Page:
February 07, 2011
By: by Eric Anderson, Business Editor, Times Union
Ian Sun remembers how isolated he felt in the Midwest.
"Years ago I had a job in Iowa," the electric power engineering expert recalled last week. "If I wanted to talk to anyone about what I do, I'd have to travel 30 or 40 miles."
Things today are different for Sun, now the director of Rensselaer Polytechnic Institute's Center for Future Energy Systems.
"There's a lot of energy in this area," he said as he counted the assets in the Capital Region's expanding cluster of companies, research and academic institutions, and government agencies, all involved in producing, managing and storing energy.
For the Capital Region, this wealth of expertise presents opportunities for job creation and economic development.
The energy sector here is well established. When President Obama was in town two weeks ago, he visited General Electric Co.'s steam turbine and generator manufacturing plant, a century-old business that continues to thrive in downtown Schenectady.
But a short distance away on the same campus, GE has established its renewable energy headquarters, and an advanced battery manufacturing plant will soon open in another nearby building.
Batteries were among the technologies explored at a symposium Thursday afternoon at the College of Nanoscale Science and Engineering, which drew more than 150 people to the University at Albany.
CNSE has established a reputation as a world leader in semiconductor research, and Sematech International, the research consortium of global companies, now calls Albany home.
The model established at CNSE that draws together academia, government and business in a cooperative effort to solve common challenges is now being applied to energy research.
"It's all coming together nicely with what the federal government is trying to do, which builds on and copies what we did with nanotechnology companies," said Alain Kaloyeros, CNSE's chief executive.
But local clean energy research entrepreneurs aren't the only ones to recognize the Capital Region's potential.
Businesses in California's Silicon Valley, the state of Colorado, and Austin, Texas, all see a future here, with commercialization leading to locally based manufacturing and the job and wealth creation that come with it.
But the Capital Region's relatively long history in the business has been a benefit.
Public organizations, from the New York State Energy Research and Development Authority and the New York State Foundation for Science, Technology and Innovation, to the New York Independent System Operator are here, as are corporate research centers for General Electric and IBM, among others.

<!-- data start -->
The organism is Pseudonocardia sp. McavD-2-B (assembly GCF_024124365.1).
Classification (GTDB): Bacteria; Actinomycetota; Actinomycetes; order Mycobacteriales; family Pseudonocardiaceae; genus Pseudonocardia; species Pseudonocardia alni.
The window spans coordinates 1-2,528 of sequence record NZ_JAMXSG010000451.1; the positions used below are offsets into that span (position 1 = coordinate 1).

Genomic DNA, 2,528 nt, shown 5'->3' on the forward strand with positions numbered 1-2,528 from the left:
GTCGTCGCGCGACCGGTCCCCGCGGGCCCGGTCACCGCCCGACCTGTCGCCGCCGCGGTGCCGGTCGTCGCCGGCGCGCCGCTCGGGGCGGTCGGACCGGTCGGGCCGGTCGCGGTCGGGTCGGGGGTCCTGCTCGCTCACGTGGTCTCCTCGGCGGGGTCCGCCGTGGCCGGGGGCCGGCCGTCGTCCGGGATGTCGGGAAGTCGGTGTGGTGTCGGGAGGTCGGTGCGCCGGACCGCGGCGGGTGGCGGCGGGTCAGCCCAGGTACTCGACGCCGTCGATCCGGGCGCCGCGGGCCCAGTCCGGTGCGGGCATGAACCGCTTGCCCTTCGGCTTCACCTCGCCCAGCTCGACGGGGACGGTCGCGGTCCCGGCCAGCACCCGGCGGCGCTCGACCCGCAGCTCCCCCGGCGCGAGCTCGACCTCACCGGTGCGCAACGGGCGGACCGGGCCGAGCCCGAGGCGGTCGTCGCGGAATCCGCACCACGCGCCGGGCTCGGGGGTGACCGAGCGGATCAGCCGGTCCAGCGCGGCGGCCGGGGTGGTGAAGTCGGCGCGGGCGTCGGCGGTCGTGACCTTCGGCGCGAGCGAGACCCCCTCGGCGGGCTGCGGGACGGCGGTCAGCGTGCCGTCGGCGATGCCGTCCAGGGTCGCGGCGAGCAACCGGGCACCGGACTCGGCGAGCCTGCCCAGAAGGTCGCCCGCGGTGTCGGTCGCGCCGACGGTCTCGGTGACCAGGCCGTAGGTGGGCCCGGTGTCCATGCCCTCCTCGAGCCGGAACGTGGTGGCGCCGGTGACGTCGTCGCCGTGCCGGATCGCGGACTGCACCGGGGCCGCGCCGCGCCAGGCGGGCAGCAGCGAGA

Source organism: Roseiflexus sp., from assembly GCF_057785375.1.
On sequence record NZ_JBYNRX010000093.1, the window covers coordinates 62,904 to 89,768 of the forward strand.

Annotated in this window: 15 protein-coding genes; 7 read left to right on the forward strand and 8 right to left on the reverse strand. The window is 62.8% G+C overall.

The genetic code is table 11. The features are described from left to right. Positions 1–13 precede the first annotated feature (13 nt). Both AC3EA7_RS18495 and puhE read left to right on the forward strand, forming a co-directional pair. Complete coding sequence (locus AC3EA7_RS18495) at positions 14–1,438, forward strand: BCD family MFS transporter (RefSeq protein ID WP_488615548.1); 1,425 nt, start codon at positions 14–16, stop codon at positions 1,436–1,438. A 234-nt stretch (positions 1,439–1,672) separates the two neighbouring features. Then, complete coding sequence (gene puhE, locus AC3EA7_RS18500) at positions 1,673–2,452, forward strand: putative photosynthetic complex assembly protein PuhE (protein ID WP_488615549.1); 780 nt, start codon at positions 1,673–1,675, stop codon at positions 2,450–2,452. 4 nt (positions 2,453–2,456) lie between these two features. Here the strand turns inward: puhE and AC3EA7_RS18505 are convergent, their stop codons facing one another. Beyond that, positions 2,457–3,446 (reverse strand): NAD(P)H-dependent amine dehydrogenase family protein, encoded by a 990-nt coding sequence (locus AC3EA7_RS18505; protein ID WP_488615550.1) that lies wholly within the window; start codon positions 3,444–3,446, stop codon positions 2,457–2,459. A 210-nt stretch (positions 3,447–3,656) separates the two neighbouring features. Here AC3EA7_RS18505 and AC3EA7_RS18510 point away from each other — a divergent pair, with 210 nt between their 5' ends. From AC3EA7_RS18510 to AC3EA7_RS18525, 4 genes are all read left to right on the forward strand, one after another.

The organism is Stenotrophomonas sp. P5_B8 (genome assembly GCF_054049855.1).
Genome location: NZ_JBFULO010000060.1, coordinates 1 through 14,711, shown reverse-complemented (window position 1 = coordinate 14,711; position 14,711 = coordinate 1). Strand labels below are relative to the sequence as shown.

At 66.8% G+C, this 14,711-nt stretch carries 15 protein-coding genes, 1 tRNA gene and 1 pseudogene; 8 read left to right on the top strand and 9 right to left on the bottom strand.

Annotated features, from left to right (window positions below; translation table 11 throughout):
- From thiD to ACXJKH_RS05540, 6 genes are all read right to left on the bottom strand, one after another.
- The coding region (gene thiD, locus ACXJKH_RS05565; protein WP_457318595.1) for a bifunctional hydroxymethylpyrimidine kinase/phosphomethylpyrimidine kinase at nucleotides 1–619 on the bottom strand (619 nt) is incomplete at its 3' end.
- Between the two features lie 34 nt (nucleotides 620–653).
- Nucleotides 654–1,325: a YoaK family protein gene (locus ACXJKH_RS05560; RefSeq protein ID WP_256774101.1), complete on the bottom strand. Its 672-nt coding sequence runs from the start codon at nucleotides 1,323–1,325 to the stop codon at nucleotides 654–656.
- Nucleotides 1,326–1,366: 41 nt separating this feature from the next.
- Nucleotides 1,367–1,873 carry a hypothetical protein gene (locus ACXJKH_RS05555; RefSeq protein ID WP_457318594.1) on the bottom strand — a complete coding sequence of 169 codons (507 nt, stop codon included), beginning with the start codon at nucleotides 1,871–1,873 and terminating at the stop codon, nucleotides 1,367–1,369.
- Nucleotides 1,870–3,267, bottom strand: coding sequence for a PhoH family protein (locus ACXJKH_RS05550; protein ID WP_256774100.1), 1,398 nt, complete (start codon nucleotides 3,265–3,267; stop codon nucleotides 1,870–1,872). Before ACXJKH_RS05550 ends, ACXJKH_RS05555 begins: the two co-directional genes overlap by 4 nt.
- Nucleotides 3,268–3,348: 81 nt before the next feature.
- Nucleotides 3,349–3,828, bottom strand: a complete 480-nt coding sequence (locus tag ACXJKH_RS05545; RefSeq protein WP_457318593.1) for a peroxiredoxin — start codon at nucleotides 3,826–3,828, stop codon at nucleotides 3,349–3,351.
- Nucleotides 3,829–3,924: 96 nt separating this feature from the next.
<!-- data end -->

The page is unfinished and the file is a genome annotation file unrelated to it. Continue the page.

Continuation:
The Independent System Operator, originally the New York Power Pool, was created after the November 1965 Northeast power failure to keep the electric grid operating reliably.
Today, it's working to incorporate the power produced by wind turbines, solar panels and other renewable sources into a grid that operates at far higher voltages while figuring out how to store the excess power that's generated when the wind is blowing or the sun shining.
Much of the research into so-called distributive power and smart grids is happening locally, at RPI in Troy, where Sun and other researchers have developed a test bed that simulates the power grid and other techniques to simulate the production of solar and wind energy.
Meanwhile, CNSE and GE are working on ways to make solar collectors far more efficient. CNSE's skills in manipulating materials at the nanoscale level are an advantage here.
"My vision, what we have to do, is basically recreate the success we've had applying nanotechnology to the semiconductor industry, applying nanotechnology to energy," said Pradeep Haldar, head of nanoengineering and director of CNSE's Energy and Environmental Technology Applications Center.
"It's the investment New York State has made in nanotechnology that serves as the foundation for clean energy," said Steve Janack, spokesman for CNSE.
Much of the funding for these and other local efforts comes from NYSERDA and NYSTAR, as well as the federal Department of Energy.
"If you're on Long Island and you want to talk to NYSERDA, you've got to get in the car and come up here," said F. Michael Tucker, president and CEO of the Albany-based Center for Economic Growth.
Newer technologies already are creating hundreds of jobs. GE's renewable energy headquarters employs more than 650 people, while the advanced battery plant will employ 350 when fully operational.
"A lot of the work for advancing that technology came out of the research center here," said Glen Merfeld, platform leader for energy storage technologies at the GE Global Research Center in Niskayuna. "Energy storage in general is key to making better use of our energy resources."
Kaloyeros says the Department of Energy is seeking a site for a new solar energy development center, and that the Capital Region is one of three finalists.
His long-term goal has been to bring the companies here to commercialize the breakthroughs, creating jobs for the local economy.
The variety of companies and institutions already is attracting talented researchers from other areas.
"You get the intellectual stimulation, the stimulation of ideas," observed Tucker. "The real interaction comes after the programs, when people get their glass of wine or beer and talk about what's really going on at their companies."
That's what happened Thursday at CNSE. After talking about batteries and flywheels, the crowd headed to the rotunda, where hors d'oeuvres and wine awaited.
The real business of the day was about to begin.
Read more: http://www.timesunion.com/default/article/Leading-the-charge-999165.php#ixzz1DHgsb7kZ